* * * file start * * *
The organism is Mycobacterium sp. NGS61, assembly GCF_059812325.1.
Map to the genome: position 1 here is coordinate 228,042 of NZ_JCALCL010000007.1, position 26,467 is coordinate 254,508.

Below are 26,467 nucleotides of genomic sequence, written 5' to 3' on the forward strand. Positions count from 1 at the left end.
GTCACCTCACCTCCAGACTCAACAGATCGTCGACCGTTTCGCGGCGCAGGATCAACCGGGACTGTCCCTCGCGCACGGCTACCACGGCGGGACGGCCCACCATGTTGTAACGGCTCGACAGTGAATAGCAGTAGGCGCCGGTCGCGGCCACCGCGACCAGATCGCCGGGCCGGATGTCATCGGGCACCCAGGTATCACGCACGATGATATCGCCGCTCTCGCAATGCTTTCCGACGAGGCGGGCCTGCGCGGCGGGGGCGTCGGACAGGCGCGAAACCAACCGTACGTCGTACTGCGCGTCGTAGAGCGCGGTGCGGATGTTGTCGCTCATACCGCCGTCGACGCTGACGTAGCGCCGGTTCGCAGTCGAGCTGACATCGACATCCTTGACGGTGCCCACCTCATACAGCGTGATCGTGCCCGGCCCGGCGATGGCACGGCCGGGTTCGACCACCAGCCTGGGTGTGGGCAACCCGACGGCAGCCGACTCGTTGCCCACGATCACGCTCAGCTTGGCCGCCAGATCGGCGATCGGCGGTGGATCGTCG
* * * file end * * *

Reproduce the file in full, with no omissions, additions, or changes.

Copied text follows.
The organism is Mycobacterium sp. NGS61, assembly GCF_059812325.1.
Map to the genome: position 1 here is coordinate 228,042 of NZ_JCALCL010000007.1, position 26,467 is coordinate 254,508.

Below are 26,467 nucleotides of genomic sequence, written 5' to 3' on the forward strand. Positions count from 1 at the left end.
GTCACCTCACCTCCAGACTCAACAGATCGTCGACCGTTTCGCGGCGCAGGATCAACCGGGACTGTCCCTCGCGCACGGCTACCACGGCGGGACGGCCCACCATGTTGTAACGGCTCGACAGTGAATAGCAGTAGGCGCCGGTCGCGGCCACCGCGACCAGATCGCCGGGCCGGATGTCATCGGGCACCCAGGTATCACGCACGATGATATCGCCGCTCTCGCAATGCTTTCCGACGAGGCGGGCCTGCGCGGCGGGGGCGTCGGACAGGCGCGAAACCAACCGTACGTCGTACTGCGCGTCGTAGAGCGCGGTGCGGATGTTGTCGCTCATACCGCCGTCGACGCTGACGTAGCGCCGGTTCGCAGTCGAGCTGACATCGACATCCTTGACGGTGCCCACCTCATACAGCGTGATCGTGCCCGGCCCGGCGATGGCACGGCCGGGTTCGACCACCAGCCTGGGTGTGGGCAACCCGACGGCAGCCGACTCGTTGCCCACGATCACGCTCAGCTTGGCCGCCAGATCGGCGATCGGCGGTGGATCGTCG